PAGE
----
451 P.2d 878 (Ariz. 1969), 1934, State v. Leon
|Citation:||451 P.2d 878, 104 Ariz. 297|
|Opinion Judge:|| Hays|
|Party Name:||STATE of Arizona, Appellee, v. Mike Alvarado LEON, Appellant.|
|Attorney:|| Gary K. Nelson, Atty. Gen., Darrell F. Smith, Former Atty. Gen., by Carl Waag, Asst. Atty. Gen., Phoenix, for appellee.  Ronald W. Sommer, Tucson, for appellant.|
|Case Date:||March 14, 1969|
|Court:||Supreme Court of Arizona|
[104 Ariz. 298] Gary K. Nelson, Atty. Gen., Darrell F. Smith, Former Atty. Gen., by Carl Waag, Asst. Atty. Gen., Phoenix, for appellee.
Ronald W. Sommer, Tucson, for appellant.
The defendant, Mike Alvarado Leon, was tried and convicted of the crime of robbery in violation of A.R.S. § 13--641 and sentenced to serve a term in the Arizona State Prison of not less than five nor more than eight years. From this judgment and sentence he appeals.
On appeal Ronald W. Sommer was appointed by the court as attorney for the defendant. He filed a motion for permission to withdraw as counsel in which he stated that he had interviewed the appellant, conscientiously searched the record, and could find no reversible or prejudicial error in this case. In compliance with Anders v. State of California, 386 U.S. 738, 87 S.Ct. 1396, 18 L.Ed.2d 493 (1967), counsel filed a brief referring to 'anything in the record which might arguably support the appeal.' In addition, counsel presents a question as to the proper procedure to be followed when court appointed counsel has searched the record but is unable to find points upon which to predicate error.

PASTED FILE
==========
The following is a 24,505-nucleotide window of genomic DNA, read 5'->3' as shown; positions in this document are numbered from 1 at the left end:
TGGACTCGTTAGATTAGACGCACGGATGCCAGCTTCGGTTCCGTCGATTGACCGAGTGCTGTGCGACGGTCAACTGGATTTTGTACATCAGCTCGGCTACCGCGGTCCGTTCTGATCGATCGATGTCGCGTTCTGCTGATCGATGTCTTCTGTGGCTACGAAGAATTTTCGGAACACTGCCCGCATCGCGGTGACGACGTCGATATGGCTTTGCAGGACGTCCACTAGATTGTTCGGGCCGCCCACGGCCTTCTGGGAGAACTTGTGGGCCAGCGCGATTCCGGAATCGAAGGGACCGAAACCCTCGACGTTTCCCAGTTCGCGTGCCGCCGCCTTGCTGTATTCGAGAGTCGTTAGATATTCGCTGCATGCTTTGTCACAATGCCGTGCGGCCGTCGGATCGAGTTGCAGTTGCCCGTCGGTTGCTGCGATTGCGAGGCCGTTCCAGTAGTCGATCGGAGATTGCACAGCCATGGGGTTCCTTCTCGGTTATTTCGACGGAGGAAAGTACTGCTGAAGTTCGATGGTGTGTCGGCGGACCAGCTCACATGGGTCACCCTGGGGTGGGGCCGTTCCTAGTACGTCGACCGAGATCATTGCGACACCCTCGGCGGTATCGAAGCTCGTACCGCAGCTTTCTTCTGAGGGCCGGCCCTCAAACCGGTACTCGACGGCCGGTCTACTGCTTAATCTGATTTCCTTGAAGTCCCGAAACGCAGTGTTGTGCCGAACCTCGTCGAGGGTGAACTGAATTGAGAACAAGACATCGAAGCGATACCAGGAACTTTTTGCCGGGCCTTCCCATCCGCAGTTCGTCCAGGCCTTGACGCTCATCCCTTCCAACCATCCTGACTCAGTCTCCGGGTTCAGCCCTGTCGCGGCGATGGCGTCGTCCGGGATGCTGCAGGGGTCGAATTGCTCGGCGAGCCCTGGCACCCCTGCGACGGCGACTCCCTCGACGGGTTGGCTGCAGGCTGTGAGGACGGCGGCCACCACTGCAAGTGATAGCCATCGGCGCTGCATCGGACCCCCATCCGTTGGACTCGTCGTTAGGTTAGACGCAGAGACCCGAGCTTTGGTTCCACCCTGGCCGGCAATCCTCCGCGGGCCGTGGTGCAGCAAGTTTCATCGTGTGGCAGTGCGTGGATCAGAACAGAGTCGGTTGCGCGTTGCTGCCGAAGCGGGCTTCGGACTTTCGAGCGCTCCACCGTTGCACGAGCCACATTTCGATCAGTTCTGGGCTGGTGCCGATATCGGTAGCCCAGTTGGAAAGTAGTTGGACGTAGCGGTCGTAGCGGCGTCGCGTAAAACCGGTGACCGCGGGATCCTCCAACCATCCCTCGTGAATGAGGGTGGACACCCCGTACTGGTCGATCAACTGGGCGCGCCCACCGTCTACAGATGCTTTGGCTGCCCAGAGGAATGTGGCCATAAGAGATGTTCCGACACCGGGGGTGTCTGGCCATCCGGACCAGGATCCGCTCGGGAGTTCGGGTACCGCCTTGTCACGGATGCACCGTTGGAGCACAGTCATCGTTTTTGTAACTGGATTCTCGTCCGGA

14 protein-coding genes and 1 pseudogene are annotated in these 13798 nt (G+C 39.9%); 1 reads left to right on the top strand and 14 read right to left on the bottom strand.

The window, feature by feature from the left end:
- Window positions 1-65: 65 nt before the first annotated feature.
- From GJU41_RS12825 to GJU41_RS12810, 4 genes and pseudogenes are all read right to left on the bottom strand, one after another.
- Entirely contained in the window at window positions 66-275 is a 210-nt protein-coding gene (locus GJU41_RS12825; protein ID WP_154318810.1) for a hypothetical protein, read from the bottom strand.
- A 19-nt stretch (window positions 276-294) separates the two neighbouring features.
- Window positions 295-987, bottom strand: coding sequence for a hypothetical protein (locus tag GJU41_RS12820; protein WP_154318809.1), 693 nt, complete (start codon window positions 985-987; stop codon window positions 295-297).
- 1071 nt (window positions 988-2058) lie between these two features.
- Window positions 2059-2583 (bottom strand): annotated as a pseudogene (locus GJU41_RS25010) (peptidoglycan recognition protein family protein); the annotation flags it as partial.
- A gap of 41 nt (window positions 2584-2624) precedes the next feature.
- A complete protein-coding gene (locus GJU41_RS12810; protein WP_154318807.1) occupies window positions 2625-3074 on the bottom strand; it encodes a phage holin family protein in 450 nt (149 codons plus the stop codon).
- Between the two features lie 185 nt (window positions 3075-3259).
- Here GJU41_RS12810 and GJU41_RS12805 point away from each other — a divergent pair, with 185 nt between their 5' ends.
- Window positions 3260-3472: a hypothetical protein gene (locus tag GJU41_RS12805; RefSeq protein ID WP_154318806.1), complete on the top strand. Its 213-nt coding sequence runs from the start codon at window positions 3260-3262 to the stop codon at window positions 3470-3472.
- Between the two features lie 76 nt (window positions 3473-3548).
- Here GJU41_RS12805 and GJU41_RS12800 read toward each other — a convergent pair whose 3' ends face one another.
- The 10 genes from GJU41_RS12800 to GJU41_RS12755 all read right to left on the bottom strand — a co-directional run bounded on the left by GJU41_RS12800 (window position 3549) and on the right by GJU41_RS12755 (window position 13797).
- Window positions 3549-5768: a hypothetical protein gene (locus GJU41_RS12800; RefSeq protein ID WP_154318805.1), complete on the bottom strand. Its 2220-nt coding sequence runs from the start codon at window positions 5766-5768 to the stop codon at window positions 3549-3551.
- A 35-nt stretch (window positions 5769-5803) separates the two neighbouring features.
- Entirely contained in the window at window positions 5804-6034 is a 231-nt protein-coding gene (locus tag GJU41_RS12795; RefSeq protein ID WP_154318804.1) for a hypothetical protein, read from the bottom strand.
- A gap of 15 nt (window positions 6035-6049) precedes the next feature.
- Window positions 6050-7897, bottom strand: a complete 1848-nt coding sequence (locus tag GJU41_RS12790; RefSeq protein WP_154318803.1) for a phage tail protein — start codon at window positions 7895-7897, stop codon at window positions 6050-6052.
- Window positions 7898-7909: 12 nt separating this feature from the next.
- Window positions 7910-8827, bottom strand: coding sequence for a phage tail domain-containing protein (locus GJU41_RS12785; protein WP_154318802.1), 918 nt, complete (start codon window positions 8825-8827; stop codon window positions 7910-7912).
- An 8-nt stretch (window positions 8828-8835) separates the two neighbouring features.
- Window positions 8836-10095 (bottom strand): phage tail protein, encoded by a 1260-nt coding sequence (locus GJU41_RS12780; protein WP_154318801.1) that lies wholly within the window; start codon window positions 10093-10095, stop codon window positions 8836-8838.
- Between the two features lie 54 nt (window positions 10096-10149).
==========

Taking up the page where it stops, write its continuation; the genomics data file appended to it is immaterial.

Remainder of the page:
In compliance with Anders v. State of California, supra, defendant was notified of his counsel's position and a copy of his motion and brief was furnished the defendant.
On August 10, 1968, the defendant entered a Circle K Market located in Pima County, Arizona. He purchased cigarettes and left, stating he would return to pick up a six-pack of beer.
A short time later defendant re-entered the market and said 'give me the money.' When the clerk asked that defendant repeat his request he put his hand on his hip and started drawing out and unfolding an instrument that looked like a knife. The clerk became frightened and placed some money on the counter. Defendant picked up the money and placed it in a paper sack with the beer.
As defendant walked out the door he passed a police officer. Upon being informed[104 Ariz. 299]
of the robbery the officer returned the defendant to the market and subsequently placed him under arrest. A search incident to the arrest revealed a tire iron which had been tucked inside the defendant's trousers and concealed by his T-shirt, and a sharp-pointed folding carpenter's tool which was concealed in his hip pocket.
The tire iron was admitted in evidence over...
To continue readingFREE SIGN UP